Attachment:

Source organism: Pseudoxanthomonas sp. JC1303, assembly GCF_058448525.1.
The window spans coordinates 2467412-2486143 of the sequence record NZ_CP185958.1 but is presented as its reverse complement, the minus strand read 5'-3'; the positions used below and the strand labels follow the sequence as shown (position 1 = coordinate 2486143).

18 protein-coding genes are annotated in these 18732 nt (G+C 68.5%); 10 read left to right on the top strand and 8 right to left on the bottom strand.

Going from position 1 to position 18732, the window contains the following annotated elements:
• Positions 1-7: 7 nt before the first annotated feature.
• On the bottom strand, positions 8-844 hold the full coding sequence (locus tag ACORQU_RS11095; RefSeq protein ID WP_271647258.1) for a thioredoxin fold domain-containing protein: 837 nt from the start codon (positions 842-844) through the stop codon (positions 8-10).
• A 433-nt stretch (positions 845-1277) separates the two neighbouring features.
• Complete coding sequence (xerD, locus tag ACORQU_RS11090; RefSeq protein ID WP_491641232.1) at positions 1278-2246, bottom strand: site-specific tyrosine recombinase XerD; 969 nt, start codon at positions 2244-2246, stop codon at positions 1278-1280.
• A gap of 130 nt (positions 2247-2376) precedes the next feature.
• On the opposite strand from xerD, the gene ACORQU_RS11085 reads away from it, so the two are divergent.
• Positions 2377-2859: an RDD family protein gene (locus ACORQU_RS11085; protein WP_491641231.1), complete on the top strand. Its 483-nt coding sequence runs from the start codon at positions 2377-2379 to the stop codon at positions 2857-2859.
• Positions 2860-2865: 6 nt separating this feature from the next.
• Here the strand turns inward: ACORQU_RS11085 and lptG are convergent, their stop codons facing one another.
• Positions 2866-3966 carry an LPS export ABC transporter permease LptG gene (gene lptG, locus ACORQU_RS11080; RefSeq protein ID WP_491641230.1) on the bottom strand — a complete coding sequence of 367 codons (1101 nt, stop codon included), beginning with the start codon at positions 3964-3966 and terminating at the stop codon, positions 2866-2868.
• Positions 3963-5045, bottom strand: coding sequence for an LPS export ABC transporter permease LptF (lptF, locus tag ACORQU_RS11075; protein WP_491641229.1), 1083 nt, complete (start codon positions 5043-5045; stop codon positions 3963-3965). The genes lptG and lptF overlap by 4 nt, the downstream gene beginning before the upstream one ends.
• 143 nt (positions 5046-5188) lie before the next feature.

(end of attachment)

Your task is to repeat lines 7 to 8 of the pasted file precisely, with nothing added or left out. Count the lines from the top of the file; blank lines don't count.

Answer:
• A 433-nt stretch (positions 845-1277) separates the two neighbouring features.
• Complete coding sequence (xerD, locus tag ACORQU_RS11090; RefSeq protein ID WP_491641232.1) at positions 1278-2246, bottom strand: site-specific tyrosine recombinase XerD; 969 nt, start codon at positions 2244-2246, stop codon at positions 1278-1280.